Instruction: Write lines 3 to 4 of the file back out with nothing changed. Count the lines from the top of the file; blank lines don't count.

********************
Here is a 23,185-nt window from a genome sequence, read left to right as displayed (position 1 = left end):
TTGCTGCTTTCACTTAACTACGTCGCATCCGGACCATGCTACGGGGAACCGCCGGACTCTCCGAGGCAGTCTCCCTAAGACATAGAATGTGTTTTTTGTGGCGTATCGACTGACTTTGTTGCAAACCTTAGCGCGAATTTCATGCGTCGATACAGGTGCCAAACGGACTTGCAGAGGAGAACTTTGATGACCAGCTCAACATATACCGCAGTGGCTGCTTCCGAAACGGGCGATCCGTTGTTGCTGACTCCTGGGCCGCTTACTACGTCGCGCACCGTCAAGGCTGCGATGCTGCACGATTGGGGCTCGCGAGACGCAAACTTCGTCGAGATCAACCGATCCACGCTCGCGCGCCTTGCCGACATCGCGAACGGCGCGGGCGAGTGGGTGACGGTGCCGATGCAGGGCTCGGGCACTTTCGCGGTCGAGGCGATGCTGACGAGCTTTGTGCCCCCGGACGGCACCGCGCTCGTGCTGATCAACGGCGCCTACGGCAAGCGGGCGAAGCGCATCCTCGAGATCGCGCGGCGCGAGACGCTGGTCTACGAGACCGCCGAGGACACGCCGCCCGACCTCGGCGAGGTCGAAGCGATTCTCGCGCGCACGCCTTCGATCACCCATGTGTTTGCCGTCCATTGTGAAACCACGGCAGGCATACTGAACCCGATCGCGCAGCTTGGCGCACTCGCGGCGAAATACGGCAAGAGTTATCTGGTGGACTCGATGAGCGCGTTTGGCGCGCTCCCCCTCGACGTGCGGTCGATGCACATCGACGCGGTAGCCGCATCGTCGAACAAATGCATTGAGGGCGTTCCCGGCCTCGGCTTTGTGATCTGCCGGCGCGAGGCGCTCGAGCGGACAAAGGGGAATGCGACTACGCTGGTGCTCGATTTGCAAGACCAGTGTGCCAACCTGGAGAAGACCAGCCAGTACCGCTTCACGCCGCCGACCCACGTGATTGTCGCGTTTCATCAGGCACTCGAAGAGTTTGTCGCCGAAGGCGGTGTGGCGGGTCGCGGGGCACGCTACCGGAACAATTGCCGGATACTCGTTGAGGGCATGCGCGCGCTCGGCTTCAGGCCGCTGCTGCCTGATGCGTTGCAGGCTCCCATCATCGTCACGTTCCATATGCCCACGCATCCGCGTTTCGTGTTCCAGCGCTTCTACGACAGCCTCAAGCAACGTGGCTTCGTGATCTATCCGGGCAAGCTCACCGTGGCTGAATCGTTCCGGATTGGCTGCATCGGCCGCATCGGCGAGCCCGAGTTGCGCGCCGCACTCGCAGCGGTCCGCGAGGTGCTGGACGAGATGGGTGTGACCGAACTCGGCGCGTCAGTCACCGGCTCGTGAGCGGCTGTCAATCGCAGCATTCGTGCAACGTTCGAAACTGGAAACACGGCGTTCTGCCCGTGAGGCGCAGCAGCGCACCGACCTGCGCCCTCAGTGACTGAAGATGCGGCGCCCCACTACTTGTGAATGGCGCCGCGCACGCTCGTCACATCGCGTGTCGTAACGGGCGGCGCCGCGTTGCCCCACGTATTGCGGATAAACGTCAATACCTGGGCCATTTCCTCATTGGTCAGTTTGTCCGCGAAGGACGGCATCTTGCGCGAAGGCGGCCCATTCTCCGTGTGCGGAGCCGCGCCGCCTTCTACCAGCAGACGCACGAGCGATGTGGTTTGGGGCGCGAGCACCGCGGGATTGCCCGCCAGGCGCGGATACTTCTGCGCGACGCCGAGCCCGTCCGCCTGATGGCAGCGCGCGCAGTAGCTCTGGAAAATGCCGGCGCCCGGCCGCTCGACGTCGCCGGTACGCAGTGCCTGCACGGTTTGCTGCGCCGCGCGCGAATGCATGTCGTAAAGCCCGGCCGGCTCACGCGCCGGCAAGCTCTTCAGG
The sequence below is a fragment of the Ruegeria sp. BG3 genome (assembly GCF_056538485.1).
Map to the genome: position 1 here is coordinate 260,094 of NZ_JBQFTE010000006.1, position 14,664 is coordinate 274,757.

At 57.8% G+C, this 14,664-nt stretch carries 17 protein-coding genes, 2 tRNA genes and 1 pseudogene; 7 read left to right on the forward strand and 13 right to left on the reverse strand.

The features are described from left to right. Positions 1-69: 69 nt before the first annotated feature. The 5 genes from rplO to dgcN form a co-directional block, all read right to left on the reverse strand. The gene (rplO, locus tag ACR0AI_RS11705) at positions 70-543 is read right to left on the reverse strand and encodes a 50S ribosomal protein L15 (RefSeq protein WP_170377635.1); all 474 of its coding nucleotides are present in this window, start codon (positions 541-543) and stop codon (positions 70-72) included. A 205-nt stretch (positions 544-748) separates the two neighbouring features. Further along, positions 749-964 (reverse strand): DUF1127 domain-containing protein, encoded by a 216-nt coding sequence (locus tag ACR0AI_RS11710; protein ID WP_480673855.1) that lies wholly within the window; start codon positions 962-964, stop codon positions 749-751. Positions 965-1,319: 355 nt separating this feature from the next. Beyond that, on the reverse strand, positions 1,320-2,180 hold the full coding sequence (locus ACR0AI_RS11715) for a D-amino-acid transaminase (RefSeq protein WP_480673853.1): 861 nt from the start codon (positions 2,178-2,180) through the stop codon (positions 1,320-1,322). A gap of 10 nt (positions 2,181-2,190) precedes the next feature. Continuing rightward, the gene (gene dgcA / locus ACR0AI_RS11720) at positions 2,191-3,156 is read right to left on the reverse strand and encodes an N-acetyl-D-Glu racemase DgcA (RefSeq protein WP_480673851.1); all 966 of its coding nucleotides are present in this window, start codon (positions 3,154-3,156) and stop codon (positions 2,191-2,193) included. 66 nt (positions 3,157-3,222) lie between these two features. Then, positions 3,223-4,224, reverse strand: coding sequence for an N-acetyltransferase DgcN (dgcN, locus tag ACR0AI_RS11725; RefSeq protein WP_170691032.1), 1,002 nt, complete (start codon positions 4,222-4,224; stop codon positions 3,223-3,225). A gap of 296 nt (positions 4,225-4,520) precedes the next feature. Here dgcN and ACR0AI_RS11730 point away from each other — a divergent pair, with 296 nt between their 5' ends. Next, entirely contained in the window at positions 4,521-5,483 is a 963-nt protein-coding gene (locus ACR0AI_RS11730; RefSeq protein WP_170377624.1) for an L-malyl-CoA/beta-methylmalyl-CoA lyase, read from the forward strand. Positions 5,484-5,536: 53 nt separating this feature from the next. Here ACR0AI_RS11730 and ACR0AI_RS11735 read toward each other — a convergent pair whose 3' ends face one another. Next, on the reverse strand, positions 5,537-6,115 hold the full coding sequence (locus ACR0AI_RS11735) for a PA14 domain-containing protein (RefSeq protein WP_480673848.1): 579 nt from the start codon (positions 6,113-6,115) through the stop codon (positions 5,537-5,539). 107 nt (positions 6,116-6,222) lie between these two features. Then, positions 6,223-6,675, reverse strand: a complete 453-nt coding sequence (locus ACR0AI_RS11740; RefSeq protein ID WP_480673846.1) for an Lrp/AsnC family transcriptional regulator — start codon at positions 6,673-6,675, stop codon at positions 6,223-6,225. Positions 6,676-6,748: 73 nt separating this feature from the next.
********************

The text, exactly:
The sequence below is a fragment of the Ruegeria sp. BG3 genome (assembly GCF_056538485.1).
Map to the genome: position 1 here is coordinate 260,094 of NZ_JBQFTE010000006.1, position 14,664 is coordinate 274,757.